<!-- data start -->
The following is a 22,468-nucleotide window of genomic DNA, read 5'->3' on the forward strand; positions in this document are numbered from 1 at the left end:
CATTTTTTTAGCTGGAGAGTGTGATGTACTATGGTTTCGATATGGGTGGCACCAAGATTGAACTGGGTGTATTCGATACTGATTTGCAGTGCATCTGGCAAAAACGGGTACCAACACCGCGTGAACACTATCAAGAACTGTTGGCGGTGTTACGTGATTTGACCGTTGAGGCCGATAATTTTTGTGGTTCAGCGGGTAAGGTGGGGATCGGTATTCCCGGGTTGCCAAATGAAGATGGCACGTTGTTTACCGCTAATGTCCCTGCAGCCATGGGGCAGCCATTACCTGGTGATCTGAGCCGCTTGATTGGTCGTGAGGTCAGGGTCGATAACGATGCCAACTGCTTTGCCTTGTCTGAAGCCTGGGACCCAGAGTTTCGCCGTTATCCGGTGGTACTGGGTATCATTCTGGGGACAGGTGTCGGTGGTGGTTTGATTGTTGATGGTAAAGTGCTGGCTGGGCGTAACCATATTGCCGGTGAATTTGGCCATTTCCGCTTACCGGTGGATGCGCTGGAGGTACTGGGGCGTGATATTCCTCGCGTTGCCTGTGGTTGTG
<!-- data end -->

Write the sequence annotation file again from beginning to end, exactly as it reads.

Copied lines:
The following is a 22,468-nucleotide window of genomic DNA, read 5'->3' on the forward strand; positions in this document are numbered from 1 at the left end:
CATTTTTTTAGCTGGAGAGTGTGATGTACTATGGTTTCGATATGGGTGGCACCAAGATTGAACTGGGTGTATTCGATACTGATTTGCAGTGCATCTGGCAAAAACGGGTACCAACACCGCGTGAACACTATCAAGAACTGTTGGCGGTGTTACGTGATTTGACCGTTGAGGCCGATAATTTTTGTGGTTCAGCGGGTAAGGTGGGGATCGGTATTCCCGGGTTGCCAAATGAAGATGGCACGTTGTTTACCGCTAATGTCCCTGCAGCCATGGGGCAGCCATTACCTGGTGATCTGAGCCGCTTGATTGGTCGTGAGGTCAGGGTCGATAACGATGCCAACTGCTTTGCCTTGTCTGAAGCCTGGGACCCAGAGTTTCGCCGTTATCCGGTGGTACTGGGTATCATTCTGGGGACAGGTGTCGGTGGTGGTTTGATTGTTGATGGTAAAGTGCTGGCTGGGCGTAACCATATTGCCGGTGAATTTGGCCATTTCCGCTTACCGGTGGATGCGCTGGAGGTACTGGGGCGTGATATTCCTCGCGTTGCCTGTGGTTGTG